Home > Evil Dead (2013) - 8 > Evil Dead – 8

Evil Dead – 8

Director – Fede Alvarez

Cast – Jane Levy, Shiloh Fernandez, Lou Taylor Pucci, Jessica Lucas, Elizabeth Blackmore, Phoenix Connolly

Release Year – 2013

Reviewed by John of the Dead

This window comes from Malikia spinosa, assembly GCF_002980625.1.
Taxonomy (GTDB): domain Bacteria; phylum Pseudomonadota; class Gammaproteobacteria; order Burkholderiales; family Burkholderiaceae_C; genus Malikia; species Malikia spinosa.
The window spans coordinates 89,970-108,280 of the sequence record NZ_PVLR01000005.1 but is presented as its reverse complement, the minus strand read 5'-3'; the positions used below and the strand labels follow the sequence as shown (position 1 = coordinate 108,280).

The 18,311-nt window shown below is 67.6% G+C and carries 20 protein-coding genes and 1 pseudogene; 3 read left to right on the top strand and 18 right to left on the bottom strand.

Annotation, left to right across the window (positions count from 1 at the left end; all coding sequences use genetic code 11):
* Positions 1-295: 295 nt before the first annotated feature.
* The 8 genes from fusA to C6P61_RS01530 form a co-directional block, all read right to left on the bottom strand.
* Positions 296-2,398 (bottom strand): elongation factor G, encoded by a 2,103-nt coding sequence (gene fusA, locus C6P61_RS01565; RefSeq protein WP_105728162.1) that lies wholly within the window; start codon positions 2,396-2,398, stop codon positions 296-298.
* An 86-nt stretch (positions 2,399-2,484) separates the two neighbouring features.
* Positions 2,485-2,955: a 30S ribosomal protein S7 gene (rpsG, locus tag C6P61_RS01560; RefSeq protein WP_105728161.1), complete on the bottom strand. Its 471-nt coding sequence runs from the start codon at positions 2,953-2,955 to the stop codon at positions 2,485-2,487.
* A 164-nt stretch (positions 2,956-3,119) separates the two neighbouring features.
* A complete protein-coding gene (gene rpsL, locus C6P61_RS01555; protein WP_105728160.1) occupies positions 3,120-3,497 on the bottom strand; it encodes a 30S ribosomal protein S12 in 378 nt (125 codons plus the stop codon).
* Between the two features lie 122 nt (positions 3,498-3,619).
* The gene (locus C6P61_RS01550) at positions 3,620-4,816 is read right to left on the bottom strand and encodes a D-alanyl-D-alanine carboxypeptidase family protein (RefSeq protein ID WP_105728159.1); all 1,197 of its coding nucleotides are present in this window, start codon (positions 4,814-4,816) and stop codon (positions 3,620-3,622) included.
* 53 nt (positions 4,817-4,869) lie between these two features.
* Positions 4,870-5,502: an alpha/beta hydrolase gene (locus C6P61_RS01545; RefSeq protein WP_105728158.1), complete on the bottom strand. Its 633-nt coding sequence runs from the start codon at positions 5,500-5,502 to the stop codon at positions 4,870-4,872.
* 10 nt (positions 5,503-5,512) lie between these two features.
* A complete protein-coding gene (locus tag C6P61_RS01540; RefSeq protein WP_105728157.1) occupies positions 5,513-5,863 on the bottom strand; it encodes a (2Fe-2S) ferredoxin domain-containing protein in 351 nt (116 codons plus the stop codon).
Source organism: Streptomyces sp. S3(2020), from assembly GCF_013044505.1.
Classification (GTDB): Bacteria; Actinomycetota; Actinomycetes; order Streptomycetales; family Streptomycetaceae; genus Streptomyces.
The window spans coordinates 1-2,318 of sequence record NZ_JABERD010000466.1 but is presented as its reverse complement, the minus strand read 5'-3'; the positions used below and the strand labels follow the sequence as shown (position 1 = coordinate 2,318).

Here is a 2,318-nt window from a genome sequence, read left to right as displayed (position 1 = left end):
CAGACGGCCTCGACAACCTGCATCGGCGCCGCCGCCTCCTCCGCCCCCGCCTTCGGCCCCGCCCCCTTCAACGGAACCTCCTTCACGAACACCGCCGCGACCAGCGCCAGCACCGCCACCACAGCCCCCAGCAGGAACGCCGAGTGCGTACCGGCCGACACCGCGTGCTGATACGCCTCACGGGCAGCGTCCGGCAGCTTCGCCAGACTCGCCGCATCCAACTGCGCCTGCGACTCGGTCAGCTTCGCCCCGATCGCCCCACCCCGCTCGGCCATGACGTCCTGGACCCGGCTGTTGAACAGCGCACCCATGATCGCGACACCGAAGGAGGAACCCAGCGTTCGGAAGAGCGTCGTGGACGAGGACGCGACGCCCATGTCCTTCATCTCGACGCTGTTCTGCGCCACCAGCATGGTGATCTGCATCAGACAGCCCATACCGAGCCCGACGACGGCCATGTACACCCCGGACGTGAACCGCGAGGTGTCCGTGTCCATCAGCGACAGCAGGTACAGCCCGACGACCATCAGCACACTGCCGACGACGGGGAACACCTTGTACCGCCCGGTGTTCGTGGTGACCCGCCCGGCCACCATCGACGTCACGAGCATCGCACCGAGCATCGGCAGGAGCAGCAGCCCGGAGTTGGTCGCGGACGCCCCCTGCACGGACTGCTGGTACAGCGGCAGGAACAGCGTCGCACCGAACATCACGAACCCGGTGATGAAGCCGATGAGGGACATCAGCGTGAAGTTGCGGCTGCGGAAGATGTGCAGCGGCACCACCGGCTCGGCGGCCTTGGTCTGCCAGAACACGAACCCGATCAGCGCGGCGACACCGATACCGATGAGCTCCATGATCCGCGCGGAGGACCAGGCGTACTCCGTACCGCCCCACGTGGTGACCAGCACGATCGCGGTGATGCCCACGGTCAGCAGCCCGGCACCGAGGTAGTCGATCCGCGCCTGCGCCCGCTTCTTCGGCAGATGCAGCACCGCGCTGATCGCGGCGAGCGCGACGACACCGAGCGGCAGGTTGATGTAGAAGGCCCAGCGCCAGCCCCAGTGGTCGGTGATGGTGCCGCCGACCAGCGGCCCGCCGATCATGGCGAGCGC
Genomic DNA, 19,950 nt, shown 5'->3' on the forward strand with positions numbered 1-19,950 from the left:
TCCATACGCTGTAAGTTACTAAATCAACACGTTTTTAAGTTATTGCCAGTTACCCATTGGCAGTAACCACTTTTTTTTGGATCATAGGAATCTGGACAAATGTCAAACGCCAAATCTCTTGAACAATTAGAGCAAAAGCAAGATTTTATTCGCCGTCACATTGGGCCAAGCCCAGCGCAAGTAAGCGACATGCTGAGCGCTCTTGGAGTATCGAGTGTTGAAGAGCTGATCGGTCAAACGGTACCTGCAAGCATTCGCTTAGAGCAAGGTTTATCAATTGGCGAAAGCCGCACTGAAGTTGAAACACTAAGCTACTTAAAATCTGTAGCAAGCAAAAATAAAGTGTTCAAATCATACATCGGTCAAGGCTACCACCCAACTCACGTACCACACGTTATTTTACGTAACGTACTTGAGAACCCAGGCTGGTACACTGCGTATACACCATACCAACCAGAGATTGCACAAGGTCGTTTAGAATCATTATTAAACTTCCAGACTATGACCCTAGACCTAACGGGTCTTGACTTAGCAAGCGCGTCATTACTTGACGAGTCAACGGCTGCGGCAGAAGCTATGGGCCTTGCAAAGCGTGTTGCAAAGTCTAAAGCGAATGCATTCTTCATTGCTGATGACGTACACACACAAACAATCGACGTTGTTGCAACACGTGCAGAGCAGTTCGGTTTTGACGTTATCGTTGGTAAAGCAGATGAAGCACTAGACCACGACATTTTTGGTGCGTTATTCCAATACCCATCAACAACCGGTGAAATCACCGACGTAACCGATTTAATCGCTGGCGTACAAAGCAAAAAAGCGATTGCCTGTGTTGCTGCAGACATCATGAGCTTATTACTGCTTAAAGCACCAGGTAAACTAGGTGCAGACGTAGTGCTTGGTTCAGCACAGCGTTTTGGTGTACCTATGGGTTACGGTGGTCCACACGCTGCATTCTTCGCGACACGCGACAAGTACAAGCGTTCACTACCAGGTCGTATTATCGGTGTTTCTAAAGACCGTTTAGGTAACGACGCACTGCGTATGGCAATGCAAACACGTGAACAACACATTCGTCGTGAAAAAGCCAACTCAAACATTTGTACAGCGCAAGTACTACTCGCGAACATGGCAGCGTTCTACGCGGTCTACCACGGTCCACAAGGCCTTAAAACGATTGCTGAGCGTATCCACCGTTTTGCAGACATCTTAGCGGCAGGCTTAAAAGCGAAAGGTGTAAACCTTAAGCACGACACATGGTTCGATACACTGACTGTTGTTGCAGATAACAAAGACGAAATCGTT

Well here we have it – one of the most hyped and anticipated horror films in decades, Evil Dead.  Originally marketed and perceived to be a remake of Sam Raimi’s Bruce Campbell-starring 1981 classic, The Evil Dead, this experience instead breaks new ground in the Evil Dead saga and leaves you not only gasping for air but marveling at how they got away with so much violence.  After suffering a near-fatal drug overdose, Mia, her brother David, and three of their closest friends head to Mia and David’s childhood cabin to stage one final intervention to rid Mia of her nasty drug habit.  While exploring the cabin they find an old book bound in human flesh, and after reciting the book’s demonic incantations they unwittingly unleash a demon that consumes them one by one in the most horrific experience to take place there since a bumbling Ashley J. Williams defeated the demon 30 years prior.